Sites are located in the southeast Edward's Plateau eco-region in northwest Bexar County. This land is characterized by steep hill county canyons, limestone creek beds, and oak-Ashe juniper vegetation, where GCWA are expected to occur (Campbell 1995).
The Texas Hill Country with its unique assemblage of mature oak-Ashe-Juniper woodlands is well known for its unique ecosystems supporting two federally endangered summer breeding residents; the Golden-cheeked Warbler (GCW) and Black-capped Vireo (BCV). The sites listed in this IBA are additionally important because they occur in the southern most portion of both species range. Both species have experienced population declines as a result of large losses and degradations of available breeding habitat in this area. Much of the available habitat within the range of these two species has been converted to rangeland for livestock and/or clearing for housing and retail developments.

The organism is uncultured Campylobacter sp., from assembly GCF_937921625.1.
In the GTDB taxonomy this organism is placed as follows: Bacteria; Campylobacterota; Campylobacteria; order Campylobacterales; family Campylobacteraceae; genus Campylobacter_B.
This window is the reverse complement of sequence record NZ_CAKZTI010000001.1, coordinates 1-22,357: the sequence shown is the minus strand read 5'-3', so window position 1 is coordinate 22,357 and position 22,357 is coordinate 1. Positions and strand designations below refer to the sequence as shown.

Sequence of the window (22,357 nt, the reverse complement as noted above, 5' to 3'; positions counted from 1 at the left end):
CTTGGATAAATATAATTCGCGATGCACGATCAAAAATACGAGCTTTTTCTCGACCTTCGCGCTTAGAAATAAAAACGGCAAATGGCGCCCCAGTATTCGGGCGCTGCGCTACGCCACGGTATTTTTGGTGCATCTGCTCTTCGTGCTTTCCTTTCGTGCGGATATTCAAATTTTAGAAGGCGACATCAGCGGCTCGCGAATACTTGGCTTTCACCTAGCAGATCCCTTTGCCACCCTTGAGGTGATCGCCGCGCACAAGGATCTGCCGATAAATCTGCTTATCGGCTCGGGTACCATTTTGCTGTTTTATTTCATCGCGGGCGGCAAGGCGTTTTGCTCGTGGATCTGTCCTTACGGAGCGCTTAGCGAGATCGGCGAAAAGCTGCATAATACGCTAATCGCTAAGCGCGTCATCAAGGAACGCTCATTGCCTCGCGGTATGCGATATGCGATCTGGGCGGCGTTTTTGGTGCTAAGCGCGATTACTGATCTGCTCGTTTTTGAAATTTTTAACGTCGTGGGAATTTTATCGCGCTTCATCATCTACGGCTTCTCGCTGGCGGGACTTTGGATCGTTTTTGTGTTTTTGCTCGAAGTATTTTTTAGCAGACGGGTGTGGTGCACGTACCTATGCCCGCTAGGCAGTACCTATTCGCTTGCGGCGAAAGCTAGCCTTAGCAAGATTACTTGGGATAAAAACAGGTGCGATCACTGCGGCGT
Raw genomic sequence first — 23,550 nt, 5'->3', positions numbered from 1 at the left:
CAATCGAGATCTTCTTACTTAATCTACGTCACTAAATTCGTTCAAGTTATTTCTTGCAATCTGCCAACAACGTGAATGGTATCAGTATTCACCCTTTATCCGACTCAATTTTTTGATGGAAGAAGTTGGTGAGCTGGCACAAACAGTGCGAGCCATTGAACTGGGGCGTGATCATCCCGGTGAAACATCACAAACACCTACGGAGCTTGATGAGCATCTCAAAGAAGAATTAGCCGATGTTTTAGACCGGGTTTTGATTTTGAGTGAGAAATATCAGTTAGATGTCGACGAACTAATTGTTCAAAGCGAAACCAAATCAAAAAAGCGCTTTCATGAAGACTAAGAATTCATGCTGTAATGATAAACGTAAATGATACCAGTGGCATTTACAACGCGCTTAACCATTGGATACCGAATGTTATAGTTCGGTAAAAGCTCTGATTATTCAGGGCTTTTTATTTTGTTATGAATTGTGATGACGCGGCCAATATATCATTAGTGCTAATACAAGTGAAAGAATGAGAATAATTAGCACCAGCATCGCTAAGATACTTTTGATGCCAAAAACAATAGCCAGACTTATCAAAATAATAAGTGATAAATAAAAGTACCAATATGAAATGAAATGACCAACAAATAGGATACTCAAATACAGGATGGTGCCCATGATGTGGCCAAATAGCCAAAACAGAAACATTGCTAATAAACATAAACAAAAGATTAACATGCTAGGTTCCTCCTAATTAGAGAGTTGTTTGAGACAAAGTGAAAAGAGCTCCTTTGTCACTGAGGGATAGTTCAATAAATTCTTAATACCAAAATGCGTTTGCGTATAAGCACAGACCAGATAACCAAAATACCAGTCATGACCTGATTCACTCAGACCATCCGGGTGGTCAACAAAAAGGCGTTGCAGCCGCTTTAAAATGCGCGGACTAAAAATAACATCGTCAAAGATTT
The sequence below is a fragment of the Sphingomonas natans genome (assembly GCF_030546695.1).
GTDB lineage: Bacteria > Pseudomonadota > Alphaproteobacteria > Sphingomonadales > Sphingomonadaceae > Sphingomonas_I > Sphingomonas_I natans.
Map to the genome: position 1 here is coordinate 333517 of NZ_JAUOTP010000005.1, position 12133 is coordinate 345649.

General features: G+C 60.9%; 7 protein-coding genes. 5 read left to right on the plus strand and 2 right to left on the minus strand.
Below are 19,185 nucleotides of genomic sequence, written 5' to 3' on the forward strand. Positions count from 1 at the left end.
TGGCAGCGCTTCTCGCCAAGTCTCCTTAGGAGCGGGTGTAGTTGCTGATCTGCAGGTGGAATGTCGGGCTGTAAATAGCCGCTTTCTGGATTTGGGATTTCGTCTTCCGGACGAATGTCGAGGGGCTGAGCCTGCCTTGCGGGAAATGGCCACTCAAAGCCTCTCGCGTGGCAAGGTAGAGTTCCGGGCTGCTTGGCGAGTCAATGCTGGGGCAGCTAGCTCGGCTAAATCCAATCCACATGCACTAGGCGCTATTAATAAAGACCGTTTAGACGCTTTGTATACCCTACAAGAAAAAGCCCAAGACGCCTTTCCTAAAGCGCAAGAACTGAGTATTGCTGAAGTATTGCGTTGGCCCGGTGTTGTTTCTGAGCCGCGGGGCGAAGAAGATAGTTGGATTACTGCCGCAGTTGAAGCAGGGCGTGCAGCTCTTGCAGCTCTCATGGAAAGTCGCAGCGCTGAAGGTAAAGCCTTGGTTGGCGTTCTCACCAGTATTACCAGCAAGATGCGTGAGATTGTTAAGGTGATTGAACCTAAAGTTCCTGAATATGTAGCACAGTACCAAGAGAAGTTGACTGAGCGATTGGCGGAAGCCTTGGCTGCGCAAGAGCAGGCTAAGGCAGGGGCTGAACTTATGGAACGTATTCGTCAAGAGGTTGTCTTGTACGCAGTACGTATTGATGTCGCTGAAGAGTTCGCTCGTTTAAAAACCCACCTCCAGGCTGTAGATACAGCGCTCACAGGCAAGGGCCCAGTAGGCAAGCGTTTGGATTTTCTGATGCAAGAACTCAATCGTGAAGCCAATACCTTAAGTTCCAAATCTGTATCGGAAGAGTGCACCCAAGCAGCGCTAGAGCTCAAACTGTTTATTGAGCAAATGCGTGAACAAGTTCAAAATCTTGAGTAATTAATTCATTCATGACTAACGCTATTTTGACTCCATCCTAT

Housing and retail development is a major threat to all these sites. The increase destruction of habitat surrounding these areas makes these sites more important to GCWA each year. Partners are working to create a corridor connecting these and other sites to lessen the impact of further fragmentation.
A water reservoir has been proposed for Government Canyon State Natural Area. The Texas Parks and Wildlife Department is working to block its development but the issue has yet to be finalized. This reservoir would inundate several hundred acres of critical habitat if allowed to continue.
The sites included in this IBA highlight the benefit of partnerships between private, local, and state stakeholders.
Steep hill country canyons, limestone creek beds made up of Oak-Ashe Juniper vegetation.
Ninety-seven percent of the total area is designated natural area and open to the public in the way of hiking trails. Of the 97%, an estimated of about 20% of the property is impacted by hikers, bikers, bird watchers, etc.